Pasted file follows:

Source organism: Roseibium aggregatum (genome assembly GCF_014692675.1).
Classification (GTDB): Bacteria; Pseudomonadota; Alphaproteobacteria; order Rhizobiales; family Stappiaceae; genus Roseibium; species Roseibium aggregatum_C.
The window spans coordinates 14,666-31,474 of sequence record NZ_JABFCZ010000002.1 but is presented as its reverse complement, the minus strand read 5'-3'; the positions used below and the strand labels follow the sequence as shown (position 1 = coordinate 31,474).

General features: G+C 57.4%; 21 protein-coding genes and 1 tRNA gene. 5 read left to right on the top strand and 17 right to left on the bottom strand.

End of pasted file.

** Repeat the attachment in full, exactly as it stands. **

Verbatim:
Source organism: Roseibium aggregatum (genome assembly GCF_014692675.1).
Classification (GTDB): Bacteria; Pseudomonadota; Alphaproteobacteria; order Rhizobiales; family Stappiaceae; genus Roseibium; species Roseibium aggregatum_C.
The window spans coordinates 14,666-31,474 of sequence record NZ_JABFCZ010000002.1 but is presented as its reverse complement, the minus strand read 5'-3'; the positions used below and the strand labels follow the sequence as shown (position 1 = coordinate 31,474).

General features: G+C 57.4%; 21 protein-coding genes and 1 tRNA gene. 5 read left to right on the top strand and 17 right to left on the bottom strand.